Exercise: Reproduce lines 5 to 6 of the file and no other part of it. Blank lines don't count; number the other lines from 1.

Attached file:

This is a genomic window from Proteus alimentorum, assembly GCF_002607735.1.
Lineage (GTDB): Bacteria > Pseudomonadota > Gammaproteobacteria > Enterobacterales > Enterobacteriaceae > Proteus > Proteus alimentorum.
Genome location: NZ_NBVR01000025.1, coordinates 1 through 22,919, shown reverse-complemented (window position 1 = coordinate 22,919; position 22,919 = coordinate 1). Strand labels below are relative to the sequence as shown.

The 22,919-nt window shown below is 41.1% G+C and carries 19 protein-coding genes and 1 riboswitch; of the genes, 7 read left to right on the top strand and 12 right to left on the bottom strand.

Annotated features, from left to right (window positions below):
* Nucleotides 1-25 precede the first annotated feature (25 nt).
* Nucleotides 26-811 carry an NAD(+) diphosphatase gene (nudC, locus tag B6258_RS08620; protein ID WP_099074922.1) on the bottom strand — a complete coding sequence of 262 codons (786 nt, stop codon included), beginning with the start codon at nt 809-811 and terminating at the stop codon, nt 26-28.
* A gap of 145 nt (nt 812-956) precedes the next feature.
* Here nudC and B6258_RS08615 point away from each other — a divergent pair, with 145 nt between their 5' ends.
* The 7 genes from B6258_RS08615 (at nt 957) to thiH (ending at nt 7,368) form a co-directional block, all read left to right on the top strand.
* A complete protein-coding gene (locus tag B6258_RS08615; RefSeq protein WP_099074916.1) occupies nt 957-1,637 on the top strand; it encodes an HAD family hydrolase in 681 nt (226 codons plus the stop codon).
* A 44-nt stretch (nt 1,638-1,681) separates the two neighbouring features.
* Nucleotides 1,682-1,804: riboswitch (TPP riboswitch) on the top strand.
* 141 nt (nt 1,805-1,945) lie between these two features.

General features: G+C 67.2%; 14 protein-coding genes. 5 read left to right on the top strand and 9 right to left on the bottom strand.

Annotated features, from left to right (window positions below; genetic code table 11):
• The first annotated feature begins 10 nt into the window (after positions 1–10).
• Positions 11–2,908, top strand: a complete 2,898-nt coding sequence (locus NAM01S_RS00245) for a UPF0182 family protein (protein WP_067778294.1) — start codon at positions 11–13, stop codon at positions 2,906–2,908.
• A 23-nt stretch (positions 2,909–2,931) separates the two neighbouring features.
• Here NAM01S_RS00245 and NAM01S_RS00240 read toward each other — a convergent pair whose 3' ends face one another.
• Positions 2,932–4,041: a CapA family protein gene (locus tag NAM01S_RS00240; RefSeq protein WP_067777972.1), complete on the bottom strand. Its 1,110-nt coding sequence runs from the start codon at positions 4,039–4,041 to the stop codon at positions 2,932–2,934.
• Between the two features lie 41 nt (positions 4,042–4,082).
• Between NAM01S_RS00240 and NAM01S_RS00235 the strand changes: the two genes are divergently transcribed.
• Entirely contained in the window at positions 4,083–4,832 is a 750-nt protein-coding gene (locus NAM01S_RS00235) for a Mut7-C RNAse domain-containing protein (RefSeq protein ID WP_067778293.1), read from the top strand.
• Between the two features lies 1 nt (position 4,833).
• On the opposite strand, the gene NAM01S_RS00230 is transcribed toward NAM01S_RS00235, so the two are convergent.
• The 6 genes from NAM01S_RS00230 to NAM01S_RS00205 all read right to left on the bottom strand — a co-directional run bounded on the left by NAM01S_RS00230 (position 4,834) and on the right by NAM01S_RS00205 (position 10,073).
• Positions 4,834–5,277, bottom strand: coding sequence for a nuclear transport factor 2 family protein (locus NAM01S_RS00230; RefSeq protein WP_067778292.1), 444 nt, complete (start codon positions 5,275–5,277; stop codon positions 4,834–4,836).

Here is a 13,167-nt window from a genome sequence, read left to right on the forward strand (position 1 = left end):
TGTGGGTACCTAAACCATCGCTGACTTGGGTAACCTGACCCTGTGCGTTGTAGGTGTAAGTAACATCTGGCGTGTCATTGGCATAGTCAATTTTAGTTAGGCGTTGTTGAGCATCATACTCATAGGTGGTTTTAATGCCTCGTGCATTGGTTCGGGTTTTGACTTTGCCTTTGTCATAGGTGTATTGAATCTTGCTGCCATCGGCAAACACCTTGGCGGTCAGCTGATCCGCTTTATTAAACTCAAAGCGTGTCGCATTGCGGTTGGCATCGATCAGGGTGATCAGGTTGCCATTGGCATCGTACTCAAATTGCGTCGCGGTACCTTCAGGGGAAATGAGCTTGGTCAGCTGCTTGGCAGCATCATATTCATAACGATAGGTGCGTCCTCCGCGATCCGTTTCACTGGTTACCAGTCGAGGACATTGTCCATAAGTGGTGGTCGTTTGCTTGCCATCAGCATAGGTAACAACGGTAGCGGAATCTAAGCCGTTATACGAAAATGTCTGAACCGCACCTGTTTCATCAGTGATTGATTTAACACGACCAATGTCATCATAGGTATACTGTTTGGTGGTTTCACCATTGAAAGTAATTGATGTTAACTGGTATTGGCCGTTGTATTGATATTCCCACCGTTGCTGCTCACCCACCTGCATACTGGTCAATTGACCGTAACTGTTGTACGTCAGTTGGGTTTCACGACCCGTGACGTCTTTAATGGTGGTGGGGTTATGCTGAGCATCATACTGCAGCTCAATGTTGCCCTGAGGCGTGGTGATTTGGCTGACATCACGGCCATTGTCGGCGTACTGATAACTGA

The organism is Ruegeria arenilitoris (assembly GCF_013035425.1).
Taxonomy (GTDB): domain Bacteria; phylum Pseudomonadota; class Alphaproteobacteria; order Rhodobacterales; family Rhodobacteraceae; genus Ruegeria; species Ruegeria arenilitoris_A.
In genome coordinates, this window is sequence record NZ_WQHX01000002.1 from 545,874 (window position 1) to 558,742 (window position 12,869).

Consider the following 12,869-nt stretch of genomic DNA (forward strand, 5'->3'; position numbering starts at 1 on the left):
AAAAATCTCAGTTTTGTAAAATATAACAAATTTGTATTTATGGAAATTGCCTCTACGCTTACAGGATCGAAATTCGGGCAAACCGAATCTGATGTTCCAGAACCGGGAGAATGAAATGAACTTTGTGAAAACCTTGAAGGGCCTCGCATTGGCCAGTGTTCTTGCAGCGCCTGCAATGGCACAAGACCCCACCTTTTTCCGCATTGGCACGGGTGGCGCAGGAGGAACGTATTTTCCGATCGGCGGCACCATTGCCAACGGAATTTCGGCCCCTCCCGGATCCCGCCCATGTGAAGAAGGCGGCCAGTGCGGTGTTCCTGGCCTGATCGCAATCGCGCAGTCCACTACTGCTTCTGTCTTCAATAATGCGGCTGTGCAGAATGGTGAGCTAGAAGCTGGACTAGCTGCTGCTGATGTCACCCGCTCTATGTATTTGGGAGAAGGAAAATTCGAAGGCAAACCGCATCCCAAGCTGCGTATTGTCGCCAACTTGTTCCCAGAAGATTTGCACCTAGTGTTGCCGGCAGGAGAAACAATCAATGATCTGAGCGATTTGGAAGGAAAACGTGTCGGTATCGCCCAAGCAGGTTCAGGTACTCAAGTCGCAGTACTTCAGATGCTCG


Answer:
Annotated features, from left to right (window positions below):
* Nucleotides 1-25 precede the first annotated feature (25 nt).